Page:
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Wiegel v. Stork Craft Manufacturing, Inc.

United States District Court, N.D. Illinois

May 21, 2013

CELINA WIEGEL, on behalf of all others similarly situated, Plaintiff,
STORK CRAFT MANUFACTURING, INC., a Canadian corporation, and WAL-MART STORES, Inc., a Delaware corporation, Defendants

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For Celina Wiegel, Plaintiff: Ben Barnow, LEAD ATTORNEY, Blake Anthony Strautins, Barnow and Associates, P.C., Chicago, IL; Aron David Robinson, Law Office of Aron D. Robinson, Chicago, IL; Erich Paul Schork, Barnow and Assoc., PC, Chicago, IL; Sharon Harris, Barnow & Associates, P.C., Chicago, IL.

For Stork Craft Manufacturing, Inc., Defendant: Brian Patrick Kavanaugh, LEAD ATTORNEY, Charles William Douglas, Jr., James Andrew Langan, Talia M. Bucci, Kirkland & Ellis LLP, Chicago, IL.

For Wal-Mart Stores, Inc., Defendant: Gretchen N Miller, Jonathan Hale Claydon, LEAD ATTORNEYS, Paul Joseph Ferak, Greenberg Traurig, LLP., Chicago, IL; David Eric Sellinger, Greenberg Traurig, Llp, Florham Park, NJ.


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Elaine E. Bucklo, United States District Judge.

On November 25, 2009, two days after the United States Consumer Product Safety Commission (" CPSC" ) and defendant Stork Craft announced the recall of millions of Stork Craft's drop-side cribs, [1] plaintiff sued Stork Craft and Wal-Mart to recover for injuries she claims to have suffered as the owner of one of the recalled cribs. Plaintiff's original complaint asserted numerous claims that were later winnowed through amendments and motion practice. Now remaining are the claims plaintiff asserts in her Second Amended Complaint (to which I refer, for ease of reference, as her " complaint" ) under the Illinois Consumer Fraud and Deceptive Business Practices Act (the " ICFA" ), and on the equitable theory of unjust enrichment. Defendants have each moved for summary judgment of both of these claims. For the reasons that follow, their motions are granted.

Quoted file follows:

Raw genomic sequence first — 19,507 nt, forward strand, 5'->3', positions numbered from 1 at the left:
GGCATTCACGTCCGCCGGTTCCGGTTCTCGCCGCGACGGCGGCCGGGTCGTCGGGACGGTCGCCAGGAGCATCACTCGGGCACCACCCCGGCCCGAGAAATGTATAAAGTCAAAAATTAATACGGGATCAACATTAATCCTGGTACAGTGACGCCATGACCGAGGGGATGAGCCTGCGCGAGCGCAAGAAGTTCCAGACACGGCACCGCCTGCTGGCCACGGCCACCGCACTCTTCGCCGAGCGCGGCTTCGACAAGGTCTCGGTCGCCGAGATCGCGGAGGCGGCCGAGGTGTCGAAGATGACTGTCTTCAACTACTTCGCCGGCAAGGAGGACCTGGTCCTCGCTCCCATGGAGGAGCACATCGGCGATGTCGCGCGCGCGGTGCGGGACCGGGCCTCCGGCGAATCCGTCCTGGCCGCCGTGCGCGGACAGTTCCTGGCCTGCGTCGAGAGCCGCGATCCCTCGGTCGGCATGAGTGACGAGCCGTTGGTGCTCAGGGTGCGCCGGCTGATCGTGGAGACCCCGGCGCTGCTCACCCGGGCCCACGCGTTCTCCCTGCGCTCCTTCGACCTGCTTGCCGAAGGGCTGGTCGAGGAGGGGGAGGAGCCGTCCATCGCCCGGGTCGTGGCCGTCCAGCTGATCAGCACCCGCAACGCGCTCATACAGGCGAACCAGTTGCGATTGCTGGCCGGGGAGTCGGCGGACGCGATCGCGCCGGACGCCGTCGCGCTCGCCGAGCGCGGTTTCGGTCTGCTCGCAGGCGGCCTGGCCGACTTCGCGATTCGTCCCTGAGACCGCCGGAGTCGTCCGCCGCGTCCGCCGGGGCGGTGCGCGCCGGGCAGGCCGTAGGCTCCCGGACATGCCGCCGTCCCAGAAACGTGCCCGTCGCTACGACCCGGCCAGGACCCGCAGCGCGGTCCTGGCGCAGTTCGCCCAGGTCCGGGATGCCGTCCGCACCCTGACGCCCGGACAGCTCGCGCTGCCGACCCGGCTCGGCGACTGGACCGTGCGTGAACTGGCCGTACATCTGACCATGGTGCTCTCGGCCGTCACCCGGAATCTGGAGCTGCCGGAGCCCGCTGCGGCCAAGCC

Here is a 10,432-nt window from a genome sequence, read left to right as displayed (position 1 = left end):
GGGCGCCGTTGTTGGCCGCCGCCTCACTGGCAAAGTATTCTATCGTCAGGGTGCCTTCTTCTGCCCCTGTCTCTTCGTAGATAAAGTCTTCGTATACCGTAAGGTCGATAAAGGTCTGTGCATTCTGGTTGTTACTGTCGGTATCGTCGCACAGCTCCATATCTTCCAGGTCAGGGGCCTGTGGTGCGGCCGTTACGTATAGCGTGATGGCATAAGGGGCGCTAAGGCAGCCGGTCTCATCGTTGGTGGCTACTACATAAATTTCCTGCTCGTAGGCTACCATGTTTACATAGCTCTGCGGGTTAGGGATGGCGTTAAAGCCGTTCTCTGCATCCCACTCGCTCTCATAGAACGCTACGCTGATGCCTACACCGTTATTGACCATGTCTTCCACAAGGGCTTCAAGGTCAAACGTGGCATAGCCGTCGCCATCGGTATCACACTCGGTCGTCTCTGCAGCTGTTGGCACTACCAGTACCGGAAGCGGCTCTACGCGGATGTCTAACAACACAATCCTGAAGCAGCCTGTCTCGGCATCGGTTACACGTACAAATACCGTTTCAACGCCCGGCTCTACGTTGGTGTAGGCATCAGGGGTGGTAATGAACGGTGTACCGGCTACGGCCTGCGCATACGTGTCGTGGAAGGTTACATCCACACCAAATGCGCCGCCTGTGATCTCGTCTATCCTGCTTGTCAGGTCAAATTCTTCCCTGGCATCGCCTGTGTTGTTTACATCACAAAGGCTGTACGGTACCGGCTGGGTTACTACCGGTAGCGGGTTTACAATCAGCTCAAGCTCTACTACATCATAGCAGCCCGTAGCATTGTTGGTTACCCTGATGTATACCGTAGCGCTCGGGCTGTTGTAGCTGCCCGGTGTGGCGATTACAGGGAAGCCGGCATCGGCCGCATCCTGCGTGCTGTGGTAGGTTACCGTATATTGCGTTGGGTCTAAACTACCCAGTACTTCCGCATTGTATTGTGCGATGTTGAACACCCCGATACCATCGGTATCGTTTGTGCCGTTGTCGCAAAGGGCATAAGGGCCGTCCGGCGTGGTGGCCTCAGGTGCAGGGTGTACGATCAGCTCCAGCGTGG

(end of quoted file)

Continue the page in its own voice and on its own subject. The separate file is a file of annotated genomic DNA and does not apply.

Plaintiff owns a Stork Craft 2007 model Rochester Stages Crib, a drop-side crib

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that can be converted to a toddler bed and then to a full-size child's bed as its user grows. The crib was purchased for plaintiff in February of 2008, after she selected it from Wal-Mart's online retail site, "" Plaintiff began using the crib after her daughter was born in March of 2008, and she used it as a drop-side crib without incident until November of 2009.

On November 23, 2009, Stork Craft voluntarily recalled roughly 2.1 million of its drop-side cribs, including the model owned by plaintiff. The recall notice issued by the CPSC explained:

The cribs' drop-side plastic hardware can break, deform, or parts can become missing. In addition, the drop-side can be installed upside-down, which can result in broken or disengaged plastic parts. All of these problems can cause the drop-side to detach in one or more corners. When the drop-side detaches, it creates space between the drop-side and the crib mattress. The bodies of infants and toddlers can become entrapped in the space which can lead to suffocation. Complete detachment of drop-sides can lead to falls from the crib.

Infant Entrapment and Suffocation Prompts Stork Craft to Recall More than 2.1 Million Drop-Side Cribs, (" Recall Notice" ), Declaration of Sharon Harris, Exh. 1 [DN 227-1]. The Recall Notice stated that the CPSC, Health Canada, and Stork Craft " are aware of 110 incidents of drop-side detachment," including fifteen entrapments, of which four resulted in suffocation, as well as " fall injuries" including concussions, bumps, and bruises. Id. The Recall Notice directed owners of recalled cribs to contact Stork Craft for a free repair kit " that converts the drop-side on these cribs to a fixed side." Id. It further " urge[d] parents and caregivers to immediately stop using the recalled cribs," and, until repairing the cribs with the free kit, to " find an alternative, safe sleeping environment for their baby." Id.